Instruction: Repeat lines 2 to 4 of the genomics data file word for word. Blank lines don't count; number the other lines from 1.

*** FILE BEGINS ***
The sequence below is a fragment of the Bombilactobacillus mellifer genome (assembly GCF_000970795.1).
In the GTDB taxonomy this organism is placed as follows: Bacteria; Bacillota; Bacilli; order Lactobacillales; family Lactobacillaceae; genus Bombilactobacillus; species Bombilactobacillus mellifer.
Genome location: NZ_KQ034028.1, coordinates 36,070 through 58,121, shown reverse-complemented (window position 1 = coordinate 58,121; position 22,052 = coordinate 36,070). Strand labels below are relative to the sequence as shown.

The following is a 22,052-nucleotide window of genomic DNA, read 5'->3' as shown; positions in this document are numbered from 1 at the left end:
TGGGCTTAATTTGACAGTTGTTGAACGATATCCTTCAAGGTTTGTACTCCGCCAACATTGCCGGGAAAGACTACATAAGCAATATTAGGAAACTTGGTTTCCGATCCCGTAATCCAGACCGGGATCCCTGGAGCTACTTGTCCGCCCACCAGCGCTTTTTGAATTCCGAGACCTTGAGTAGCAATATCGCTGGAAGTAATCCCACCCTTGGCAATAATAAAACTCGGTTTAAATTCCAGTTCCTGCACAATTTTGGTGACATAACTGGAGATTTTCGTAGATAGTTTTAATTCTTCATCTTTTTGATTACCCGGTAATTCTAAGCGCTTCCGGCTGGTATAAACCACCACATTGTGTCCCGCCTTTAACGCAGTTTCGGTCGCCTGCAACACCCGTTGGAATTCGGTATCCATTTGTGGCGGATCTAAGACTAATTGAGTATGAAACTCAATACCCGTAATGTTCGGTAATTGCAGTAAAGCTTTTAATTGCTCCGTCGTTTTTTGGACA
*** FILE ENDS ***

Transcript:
In the GTDB taxonomy this organism is placed as follows: Bacteria; Bacillota; Bacilli; order Lactobacillales; family Lactobacillaceae; genus Bombilactobacillus; species Bombilactobacillus mellifer.
Genome location: NZ_KQ034028.1, coordinates 36,070 through 58,121, shown reverse-complemented (window position 1 = coordinate 58,121; position 22,052 = coordinate 36,070). Strand labels below are relative to the sequence as shown.

The following is a 22,052-nucleotide window of genomic DNA, read 5'->3' as shown; positions in this document are numbered from 1 at the left end: